- INTERNET USAGE STATISTICS The Internet Big Picture. World Internet Users and Population Stats URL: http://www.internetworldstats.com/stats.htm [accessed 2013-07-09] [WebCite Cache]
- Bälter KA, Bälter O, Fondell E, Lagerros YT. Web-based and mailed questionnaires: a comparison of response rates and compliance. Epidemiology 2005 Jul;16(4):577-579. [Medline]
- Noyes JM, Garland KJ. Computer- vs. paper-based tasks: are they equivalent? Ergonomics 2008 Sep;51(9):1352-1375. [CrossRef] [Medline]
- Bonn SE, Trolle Lagerros Y, Christensen SE, Möller E, Wright A, Sjölander A, et al. Active-Q: validation of the web-based physical activity questionnaire using doubly labeled water. J Med Internet Res 2012;14(1):e29 [FREE Full text] [CrossRef] [Medline]
- Kohlmeier L, Mendez M, McDuffie J, Miller M. Computer-assisted self-interviewing: a multimedia approach to dietary assessment. Am J Clin Nutr 1997 Apr;65(4 Suppl):1275S-1281S [FREE Full text] [Medline]
- Touvier M, Méjean C, Kesse-Guyot E, Pollet C, Malon A, Castetbon K, et al. Comparison between web-based and paper versions of a self-administered anthropometric questionnaire. Eur J Epidemiol 2010 May;25(5):287-296. [CrossRef] [Medline]
- Illner AK, Freisling H, Boeing H, Huybrechts I, Crispim SP, Slimani N. Review and evaluation of innovative technologies for measuring diet in nutritional epidemiology. Int J Epidemiol 2012 Aug;41(4):1187-1203 [FREE Full text] [CrossRef] [Medline]
- Clariana R, Wallace P. Paper-based versus computer-based assessment: key factors associated with the test mode effect. Br J Educ Technol 2002 Nov;33(5):593-602. [CrossRef]
- Wang H, Shin CD. Test, Measurement & Research Services Bulletin. Computer-Based Paper-Pencil Test Comparability Studies URL: http://www.pearsonassessments.com/NR/rdonlyres/93727FC9-96D3-4EA5-B807-5153EF17C431/0/Bulletin_9.pdf [accessed 2013-07-09] [WebCite Cache]
- Hedrick VE, Savla J, Comber DL, Flack KD, Estabrooks PA, Nsiah-Kumi PA, et al. Development of a brief questionnaire to assess habitual beverage intake (BEVQ-15): sugar-sweetened beverages and total beverage energy intake. J Acad Nutr Diet 2012 Jun;112(6):840-849. [CrossRef] [Medline]
- Kiernan M, Schoffman DE, Lee K, Brown S, Fair JM, Perri MG, et al. The Stanford Leisure-Time Activity Categorical Item (L-Cat): a single categorical item sensitive to physical activity changes in overweight/obese women. Int J Obes (Lond) 2013 Apr 16. [CrossRef] [Medline]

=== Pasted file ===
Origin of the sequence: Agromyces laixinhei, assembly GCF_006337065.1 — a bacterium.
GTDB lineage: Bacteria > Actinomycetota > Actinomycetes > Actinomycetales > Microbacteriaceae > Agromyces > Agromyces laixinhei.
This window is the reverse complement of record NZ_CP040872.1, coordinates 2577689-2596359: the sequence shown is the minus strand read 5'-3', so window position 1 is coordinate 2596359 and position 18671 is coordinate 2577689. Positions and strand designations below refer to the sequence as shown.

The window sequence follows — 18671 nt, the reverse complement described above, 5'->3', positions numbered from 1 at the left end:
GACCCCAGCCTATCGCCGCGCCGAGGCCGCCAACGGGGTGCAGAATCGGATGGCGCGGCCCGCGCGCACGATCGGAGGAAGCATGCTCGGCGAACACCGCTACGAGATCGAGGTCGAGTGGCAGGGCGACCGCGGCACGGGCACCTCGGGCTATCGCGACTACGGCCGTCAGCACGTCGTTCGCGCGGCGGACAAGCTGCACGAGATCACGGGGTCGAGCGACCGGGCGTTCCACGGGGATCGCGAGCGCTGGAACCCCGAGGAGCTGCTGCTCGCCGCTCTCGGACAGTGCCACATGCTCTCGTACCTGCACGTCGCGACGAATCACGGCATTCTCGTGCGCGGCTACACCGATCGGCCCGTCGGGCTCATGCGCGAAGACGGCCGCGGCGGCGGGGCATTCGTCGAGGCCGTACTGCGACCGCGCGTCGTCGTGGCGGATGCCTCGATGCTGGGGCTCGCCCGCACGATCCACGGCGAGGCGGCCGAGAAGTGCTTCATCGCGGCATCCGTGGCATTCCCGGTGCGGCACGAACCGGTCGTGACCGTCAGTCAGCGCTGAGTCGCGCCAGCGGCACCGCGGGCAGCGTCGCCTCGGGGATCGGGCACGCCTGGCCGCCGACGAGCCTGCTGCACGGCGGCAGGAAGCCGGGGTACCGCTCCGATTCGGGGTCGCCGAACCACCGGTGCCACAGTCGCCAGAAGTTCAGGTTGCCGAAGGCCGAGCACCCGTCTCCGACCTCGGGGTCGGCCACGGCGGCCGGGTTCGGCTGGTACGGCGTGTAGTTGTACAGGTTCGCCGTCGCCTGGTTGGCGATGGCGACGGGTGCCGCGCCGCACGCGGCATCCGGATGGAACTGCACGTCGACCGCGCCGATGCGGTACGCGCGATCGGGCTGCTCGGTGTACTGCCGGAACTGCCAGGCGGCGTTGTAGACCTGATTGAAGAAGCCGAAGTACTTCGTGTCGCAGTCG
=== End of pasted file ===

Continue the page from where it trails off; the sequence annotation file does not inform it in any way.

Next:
- Oenema A, Brug J, Lechner L. Web-based tailored nutrition education: results of a randomized controlled trial. Health Educ Res 2001 Dec;16(6):647-660 [FREE Full text] [Medline]
- Riley WT, Beasley J, Sowell A, Behar A. Effects of a Web-based food portion training program on food portion estimation. J Nutr Educ Behav 2007;39(2):70-76 [FREE Full text] [CrossRef] [Medline]
- Baranowski T, Islam N, Baranowski J, Cullen KW, Myres D, Marsh T, et al. The food intake recording software system is valid among fourth-grade children. J Am Diet Assoc 2002 Mar;102(3):380-385. [Medline]
- Beasley JM, Davis A, Riley WT. Evaluation of a web-based, pictorial diet history questionnaire. Public Health Nutr 2009 May;12(5):651-659 [FREE Full text] [CrossRef] [Medline]
- Labonté MÈ, Cyr A, Baril-Gravel L, Royer MM, Lamarche B. Validity and reproducibility of a web-based, self-administered food frequency questionnaire. Eur J Clin Nutr 2012 Feb;66(2):166-173. [CrossRef] [Medline]
- Matthys C, Pynaert I, De Keyzer W, De Henauw S. Validity and reproducibility of an adolescent web-based food frequency questionnaire. J Am Diet Assoc 2007 Apr;107(4):605-610. [CrossRef] [Medline]
- Probst YC, Tapsell LC. Overview of computerized dietary assessment programs for research and practice in nutrition education. J Nutr Educ Behav 2005;37(1):20-26. [Medline]
- Raper N, Perloff B, Ingwersen L, Steinfeldt L, Anand J. An overview of USEMA's Dietary Intake Data System. Journal of Food Composition and Analysis 2004 Jun;17(3-4):545-555. [CrossRef]
- Vandelanotte C, De Bourdeaudhuij I, Brug J. Acceptability and feasibility of an interactive computer-tailored fat intake intervention in Belgium. Health Promot Int 2004 Dec;19(4):463-470 [FREE Full text] [CrossRef] [Medline]
- De Vera MA, Ratzlaff C, Doerfling P, Kopec J. Reliability and validity of an internet-based questionnaire measuring lifetime physical activity. Am J Epidemiol 2010 Nov 15;172(10):1190-1198 [FREE Full text] [CrossRef] [Medline]
- Namba H, Yamaguchi Y, Yamada Y, Tokushima S, Hatamoto Y, Sagayama H, et al. Validation of Web-based physical activity measurement systems using doubly labeled water. J Med Internet Res 2012;14(5):e123 [FREE Full text] [CrossRef] [Medline]
- National Cancer Institute. Applied Research: Cancer Control and Population Sciences. 2013. ASA24 Automated Self-administered 24-hour Recall URL: http://appliedresearch.cancer.gov/tools/instruments/asa24/ [accessed 2013-10-05] [WebCite Cache]
- Subar AF, Kirkpatrick SI, Mittl B, Zimmerman TP, Thompson FE, Bingley C, et al. The Automated Self-Administered 24-hour dietary recall (ASA24): a resource for researchers, clinicians, and educators from the National Cancer Institute. J Acad Nutr Diet 2012 Aug;112(8):1134-1137. [CrossRef] [Medline]
- Kant AK, Graubard BI. Secular trends in the association of socio-economic position with self-reported dietary attributes and biomarkers in the US population: National Health and Nutrition Examination Survey (NHANES) 1971-1975 to NHANES 1999-2002. Public Health Nutr 2007 Feb;10(2):158-167. [CrossRef] [Medline]